Appreciating the Blessed Sacrament


Two weeks ago, I was fortunate enough to make a pilgrimage to Rome with one of our parishes. The trip struck me in many different ways, two that I’ll blog about here.

The first was the awe-inspiring beauty of the churches there. The picture to the right is just one of the many pictures I took in Rome…my picture-taking slowed after the first three days because there was just too much beauty to take it!

Additional, after a while many of the churches seemed more like museums. About half the churches did not have the Blessed Sacrament present, most buzzed with tourists doing their best to keep quiet, and amid the gilded enormity of the spaces, it was hard to find an intimate space in which to pray.

Obviously I don’t say this to criticize these artistic masterpieces or their preservation in any way. I just think that I was expecting to be struck in a more reverent, spiritual way by these buildings.

Surprisingly this “disappointment” made me appreciate our little chapel here at the Central Pastoral Administration building of the Archdiocese. Anyone who has heard me talk about this chapel knows how little I care for its design. Picture a big empty box, plain brick walls, angular color-block stained-glass windows, spotty lighting, grayish carpet, and our lovely 70s-era avocado-green leather kneelers.

But ya know what? Even in that artless room, I feel closer to Him than I did standing in the exquisite St. Paul Outside the Wall. Why? Because Jesus is present in the Blessed Sacrament! And in the afternoons when I go to pray, I know He is there for me…regardless of how ugly the kneelers are.

My Lord and my God, I firmly believe that you are here, that you see me, that you hear me.
I adore you with profound reverence; I ask you for pardon of my sins and grace to make this time of prayer fruitful.
My Mother Immaculate, Saint Joseph my father and lord, my Guardian Angel intercede for me.

-Handbook of Prayers

By Their Buldings You Will Know Them

In the Middle Ages the Cathedral was the true skyscraper of most ancient cities. It could be seen for miles and dominated not only the skyline but occupied the central square of the town. As the Renaissance set in, Palaces and government buildings began to dominate the central square and even the skyline  as the Churches shrunk in stature and moved to the side streets. Today, our great cities such as New York and Chicago have skylines dominated by great buildings of commerce and industry. The Cathedrals of these great cities would be hard to find by most visitors. What does all this say about our culture? How are we known by our buildings? What are the priorities and central focus of our time?

Fr. Barron, in this video makes an interesting observation in the recent renaming of the Sears Tower to the Willis Building. It now appears that the three tallest buildings in Chicago are all named for and owned by Insurance companies! What does this say? It seems to say that the more affluent we become the more anxious we become. With all our stuff we have much to protect, much to insure, much to be anxious about. And in whom do we trust to bring us this protection? Surely God, you will say! But look again, by our buildings you will know the answer! Jesus saves, but man insures. There is nothing evil about insurance but our buildings tell us we are quite anxious about many things and that we must insure to ensure looms large in our culture.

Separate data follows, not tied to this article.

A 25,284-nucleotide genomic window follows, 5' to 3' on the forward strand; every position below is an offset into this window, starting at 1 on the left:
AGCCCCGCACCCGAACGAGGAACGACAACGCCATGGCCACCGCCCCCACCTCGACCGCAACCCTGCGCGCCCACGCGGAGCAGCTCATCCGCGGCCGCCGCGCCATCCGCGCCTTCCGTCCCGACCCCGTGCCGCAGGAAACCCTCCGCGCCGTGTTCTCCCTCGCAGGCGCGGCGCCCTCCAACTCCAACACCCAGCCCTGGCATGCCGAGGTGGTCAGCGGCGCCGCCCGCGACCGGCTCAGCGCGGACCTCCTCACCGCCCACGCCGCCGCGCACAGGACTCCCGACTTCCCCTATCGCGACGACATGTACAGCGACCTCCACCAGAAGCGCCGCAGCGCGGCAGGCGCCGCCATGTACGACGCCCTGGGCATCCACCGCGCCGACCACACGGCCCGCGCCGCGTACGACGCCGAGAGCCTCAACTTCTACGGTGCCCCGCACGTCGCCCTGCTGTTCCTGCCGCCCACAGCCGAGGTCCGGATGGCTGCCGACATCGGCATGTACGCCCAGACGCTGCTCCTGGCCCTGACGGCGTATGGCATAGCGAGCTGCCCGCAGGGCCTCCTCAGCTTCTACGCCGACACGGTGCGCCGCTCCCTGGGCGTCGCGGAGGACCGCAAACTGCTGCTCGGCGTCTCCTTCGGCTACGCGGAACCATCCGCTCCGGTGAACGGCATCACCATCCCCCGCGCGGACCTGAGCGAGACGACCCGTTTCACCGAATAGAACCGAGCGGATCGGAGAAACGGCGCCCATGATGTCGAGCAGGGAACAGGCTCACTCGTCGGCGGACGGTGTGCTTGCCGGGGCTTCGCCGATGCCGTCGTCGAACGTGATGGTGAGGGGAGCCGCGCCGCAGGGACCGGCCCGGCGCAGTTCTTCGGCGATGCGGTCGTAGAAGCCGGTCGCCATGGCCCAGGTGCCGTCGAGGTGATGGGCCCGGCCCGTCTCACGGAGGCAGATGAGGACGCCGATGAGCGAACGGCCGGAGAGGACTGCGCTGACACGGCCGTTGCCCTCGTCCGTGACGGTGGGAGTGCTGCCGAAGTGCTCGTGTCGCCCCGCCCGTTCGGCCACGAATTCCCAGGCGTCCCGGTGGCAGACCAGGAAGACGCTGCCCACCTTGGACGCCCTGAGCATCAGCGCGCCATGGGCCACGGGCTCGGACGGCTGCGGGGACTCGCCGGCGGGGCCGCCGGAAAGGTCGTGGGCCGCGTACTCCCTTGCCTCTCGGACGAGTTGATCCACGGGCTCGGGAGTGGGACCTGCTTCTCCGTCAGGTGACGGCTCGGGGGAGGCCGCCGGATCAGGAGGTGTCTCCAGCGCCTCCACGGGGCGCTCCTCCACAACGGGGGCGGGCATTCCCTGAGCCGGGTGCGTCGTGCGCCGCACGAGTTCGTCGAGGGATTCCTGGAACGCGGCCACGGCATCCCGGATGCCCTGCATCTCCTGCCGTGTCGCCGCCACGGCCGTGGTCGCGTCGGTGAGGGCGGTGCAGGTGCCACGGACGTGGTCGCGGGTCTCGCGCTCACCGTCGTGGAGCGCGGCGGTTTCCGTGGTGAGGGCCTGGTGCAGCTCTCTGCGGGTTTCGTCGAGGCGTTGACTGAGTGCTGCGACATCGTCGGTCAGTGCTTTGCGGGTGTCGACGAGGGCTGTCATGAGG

Ugliest Church Art Contest

Well OK, Let’s admit it, the modern age hasn’t exactly been known as the golden age of Church architecture. The following website has collected some of the more “unusual” Church art of the past decades.

Ugliest Church Art Contest

Enjoy, and submit your own entries! By the way, I don’t agree that all the sites listed here are ugly. This is just for fun. It is well to remember the old Latin admonition: De gustibus non diputandem – In matters of taste let there be no disputes. According TO ME some of these entries are authentically ugly, even scary, but some aren’t so bad. You be the judge. And remember it’s just for fun. No polemical ugliness intended here.

And are some more really awful Church exteriors:

Really Ugly Church Buildings

On a more positive note, here is a video I recently put together on some of what I CONSIDER to be some beautiful Church interiors.

Everything Old is New Again

Here is a quick but thorough tour of the National Shrine of Our Lady of Guadalupe, in La Crosse, Wisconsin. The Church looks old but it is brand new, just opened a couple of months back! I’ll bet that in the years to come they may paint the ceilings in a renaissance fashion. Enjoy this video:

Even More Beautiful Churches

I put this video together, this time focusing on exteriors. The music is Nisi Dominus sung by the Majorstua Kammerkor. The Text of the psalm is rather long to produce in full here but the opening text, translated from the Latin, goes as thus:

Unless the Lord build the house, those that labor to build it do so in vain. In vain is your earlier rising and your going later to rest, you who toil for the bread you eat. For God pours gifts on his beloved when they slumber!

Enjoy the Video